Bringing Israel, Syria Back to Negotiating Table
By drafting separate 'letters of assurance,' Washington hopes to assuage the two antagonists' individual concerns
In the aftermath of Israel's redeployment in Hebron, United States attention has shifted to the Syrian track.
US diplomats are actively engaged in restarting negotiations between Syria and Israel that were suspended by Israel's Prime Minister Shimon Peres almost a year ago.
The outlines of the Syrian-Israeli dispute over resuming the talks were established in July 1996, after the election of Benjamin Netanyahu as Israel's prime minister. Syrian President Hafez al Assad informed US negotiator Dennis Ross that Syria was prepared to resume discussions on the basis of UN Security Council Resolutions 242 and 338 and the principle of "land for peace," as well as on the "assumption" that Mr. Netanyahu would resume talks where they left off in February 1996. Israel informed Washington it would resume talks on the basis of 242 and 338 only.
The road map the US is now following owes much to the experience of former Secretary of State James Baker. In the aftermath of the Gulf war, Mr. Baker won grudging approval from Israeli and Syrian leaders for the Madrid Conference. A "letter of invitation" to the Madrid gathering was given to Mr. Assad and Yitzhak Shamir, prime minister at the time, by Washington and Moscow. Baker also provided Israel and Syria (as well as the Palestinians and Lebanese) with different "letters of assurance," each tailored to assuage the fears of the individual recipients.
Today the Clinton administration, anxious to stabilize relations between Israel and Syria, is taking this page from Baker's book. Washington is drafting separate letters of assurance to each party - a diplomatic device aimed at bridging the seemingly irreconcilable public positions of Syria and Israel and reengaging the two across a negotiating table.
Bridge the gap
This feat isn't as difficult as it might appear. Washington must bridge the gap between the "letter of invitation" to Madrid, which proposed Resolutions 242 and 338 as the basis for talks, and the "letter of assurance" to Syria, which committed Washington to the principle of "land for peace" on the Golan Heights.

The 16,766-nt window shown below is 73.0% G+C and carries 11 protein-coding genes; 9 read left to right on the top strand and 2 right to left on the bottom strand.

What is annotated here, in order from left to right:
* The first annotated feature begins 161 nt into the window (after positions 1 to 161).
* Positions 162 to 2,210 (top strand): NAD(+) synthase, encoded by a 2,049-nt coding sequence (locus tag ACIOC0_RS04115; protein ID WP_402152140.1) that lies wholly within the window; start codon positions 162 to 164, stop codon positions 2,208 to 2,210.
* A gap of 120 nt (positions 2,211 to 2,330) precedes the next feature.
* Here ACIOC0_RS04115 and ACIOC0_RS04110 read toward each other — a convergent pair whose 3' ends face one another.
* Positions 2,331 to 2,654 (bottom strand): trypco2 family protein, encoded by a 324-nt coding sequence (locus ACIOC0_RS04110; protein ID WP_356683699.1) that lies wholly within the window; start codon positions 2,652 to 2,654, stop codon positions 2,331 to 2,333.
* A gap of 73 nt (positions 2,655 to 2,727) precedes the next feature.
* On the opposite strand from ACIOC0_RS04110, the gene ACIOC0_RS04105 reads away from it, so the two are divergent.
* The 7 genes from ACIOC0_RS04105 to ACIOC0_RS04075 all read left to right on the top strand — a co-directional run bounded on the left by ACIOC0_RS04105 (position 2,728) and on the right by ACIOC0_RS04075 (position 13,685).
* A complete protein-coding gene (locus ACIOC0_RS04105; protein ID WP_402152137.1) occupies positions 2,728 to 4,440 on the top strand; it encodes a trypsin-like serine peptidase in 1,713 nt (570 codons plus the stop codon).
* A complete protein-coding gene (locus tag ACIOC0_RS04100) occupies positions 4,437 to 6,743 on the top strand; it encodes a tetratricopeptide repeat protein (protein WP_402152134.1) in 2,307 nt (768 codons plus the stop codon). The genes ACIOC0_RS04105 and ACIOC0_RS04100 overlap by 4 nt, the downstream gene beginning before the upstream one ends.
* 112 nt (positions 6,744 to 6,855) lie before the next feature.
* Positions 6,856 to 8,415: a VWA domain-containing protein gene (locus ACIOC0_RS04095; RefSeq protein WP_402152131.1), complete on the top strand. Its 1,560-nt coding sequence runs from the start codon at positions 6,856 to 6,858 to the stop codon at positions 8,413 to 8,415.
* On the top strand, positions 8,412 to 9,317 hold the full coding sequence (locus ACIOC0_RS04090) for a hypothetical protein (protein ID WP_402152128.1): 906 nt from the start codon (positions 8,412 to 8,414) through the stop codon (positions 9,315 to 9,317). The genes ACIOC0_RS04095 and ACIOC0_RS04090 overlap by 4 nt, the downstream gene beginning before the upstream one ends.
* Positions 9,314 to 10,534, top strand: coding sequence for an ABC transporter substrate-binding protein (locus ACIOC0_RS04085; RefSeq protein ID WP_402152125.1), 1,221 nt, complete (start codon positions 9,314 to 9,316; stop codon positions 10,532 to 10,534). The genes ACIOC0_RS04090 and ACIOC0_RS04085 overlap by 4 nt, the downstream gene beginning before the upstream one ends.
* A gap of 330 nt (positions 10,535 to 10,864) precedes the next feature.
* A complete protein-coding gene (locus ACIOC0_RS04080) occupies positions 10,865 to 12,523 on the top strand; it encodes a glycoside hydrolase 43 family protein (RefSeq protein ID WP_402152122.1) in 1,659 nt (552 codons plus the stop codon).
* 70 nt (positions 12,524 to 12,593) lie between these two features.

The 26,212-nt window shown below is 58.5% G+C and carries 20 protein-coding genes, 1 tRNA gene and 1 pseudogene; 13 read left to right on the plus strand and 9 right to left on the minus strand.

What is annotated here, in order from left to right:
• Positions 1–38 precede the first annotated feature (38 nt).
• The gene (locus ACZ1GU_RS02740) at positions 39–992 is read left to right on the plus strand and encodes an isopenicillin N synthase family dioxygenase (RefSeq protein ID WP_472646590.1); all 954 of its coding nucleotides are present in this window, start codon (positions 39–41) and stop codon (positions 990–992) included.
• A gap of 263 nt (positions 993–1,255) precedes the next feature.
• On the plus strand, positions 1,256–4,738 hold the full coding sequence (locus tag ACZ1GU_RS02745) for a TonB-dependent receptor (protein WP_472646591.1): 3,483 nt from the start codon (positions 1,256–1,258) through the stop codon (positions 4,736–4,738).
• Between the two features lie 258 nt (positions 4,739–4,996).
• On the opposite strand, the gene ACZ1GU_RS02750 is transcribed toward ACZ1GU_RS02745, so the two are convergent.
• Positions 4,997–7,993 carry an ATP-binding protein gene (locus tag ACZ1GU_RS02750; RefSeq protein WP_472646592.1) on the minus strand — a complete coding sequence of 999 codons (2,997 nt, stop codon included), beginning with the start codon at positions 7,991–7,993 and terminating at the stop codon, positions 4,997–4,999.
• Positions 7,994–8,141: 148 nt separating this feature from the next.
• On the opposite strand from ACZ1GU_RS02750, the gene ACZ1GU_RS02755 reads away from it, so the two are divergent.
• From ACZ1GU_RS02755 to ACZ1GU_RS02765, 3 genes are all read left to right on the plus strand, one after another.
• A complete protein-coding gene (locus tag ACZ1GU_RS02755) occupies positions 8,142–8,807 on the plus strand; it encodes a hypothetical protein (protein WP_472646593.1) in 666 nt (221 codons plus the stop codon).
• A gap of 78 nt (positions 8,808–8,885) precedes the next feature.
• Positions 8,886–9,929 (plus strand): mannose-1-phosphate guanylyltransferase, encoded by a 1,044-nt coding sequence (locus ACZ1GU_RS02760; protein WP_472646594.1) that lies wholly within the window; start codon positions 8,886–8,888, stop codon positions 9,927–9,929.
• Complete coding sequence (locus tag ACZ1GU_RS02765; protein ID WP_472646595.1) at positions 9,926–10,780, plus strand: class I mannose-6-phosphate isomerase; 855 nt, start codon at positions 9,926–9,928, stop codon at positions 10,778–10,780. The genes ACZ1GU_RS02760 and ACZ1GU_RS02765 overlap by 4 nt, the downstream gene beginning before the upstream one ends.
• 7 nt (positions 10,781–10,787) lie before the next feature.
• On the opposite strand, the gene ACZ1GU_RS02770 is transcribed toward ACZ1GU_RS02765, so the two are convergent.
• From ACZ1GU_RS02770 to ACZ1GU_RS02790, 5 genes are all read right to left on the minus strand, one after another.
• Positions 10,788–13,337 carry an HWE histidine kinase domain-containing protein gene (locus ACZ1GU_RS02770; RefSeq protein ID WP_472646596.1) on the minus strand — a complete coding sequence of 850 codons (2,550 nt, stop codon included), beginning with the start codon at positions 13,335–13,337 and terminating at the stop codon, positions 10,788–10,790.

Each party has reason to resume discussions. The US wants to stabilize a front that recently has threatened to explode into military confrontation. The Netanyahu government wants to reestablish the third "Syrian" point in a "triangular diplomacy" between itself and the Palestinians as a way to deflect Palestinian demands as it faces difficult decisions about "further redeployment" in the West Bank. Syria views a renewed dialogue as a means of keeping Syria safe from an Israeli attack. The multinational Monitoring Committee, established after Israel's assault on Lebanon last April, serves a similar, though more limited, purpose.
According to a well-informed source, the US is working on the assumption that both Syria and Israel can agree to return to the table on the basis of an agreement not to address the issue of Israel's commitment to withdraw to the June 4, 1967, border - a commitment Syria insists was made by the previous Israeli government.
Victory for both
Each party will then be able to claim victory on this most sensitive issue. Negotiations can center on what Yitzhak Rabin termed the three other "legs of the table" supporting a Syrian-Israeli peace: security arrangements, normalization, and a timetable for withdrawal.
The US has already assuaged Israeli concerns by explaining that the US doesn't believe the current Israeli government is committed to the negotiating positions taken by the Rabin-Peres government in the course of negotiations over the last four years.
Top Syrian officials involved in the negotiations tell Assad the US supports Syria's demand for a withdrawal to the June 4, 1967, border as the new international border and that Washington will work to that end in negotiations.
These two elements of US policy may be confusing, but they are not contradictory, particularly if the most immediate aim is to find a diplomatic device to enable the resumption of talks. The US has long supported the principle of land for peace outlined in the letter of assurance to the Syrians, and many people have believed that Assad would never have agreed to go to Madrid in the first place without a commitment from Washington to work for total Israeli withdrawal from the Golan.
On the other hand, the US has merely stated to Netanyahu an opinion about the status of negotiations under the previous Israeli government. As important as Syria believes the progress made in these negotiations was, they were pieces of a puzzle with no value until all of the pieces were in place.
Netanyahu insists he intends to create a new puzzle, whose outlines remain unclear. But Washington and Damascus think Netanyahu is a less-adept negotiator than his immediate predecessors. Just as he discovered his inability to make substantial changes in the terms governing Israel's redeployment from Hebron, so too will he find he can't stray far from the path to Damascus sketched by Mr. Rabin and Mr. Peres.
* Geoffrey Aronson is director of the Foundation for Middle East Peace in Washington.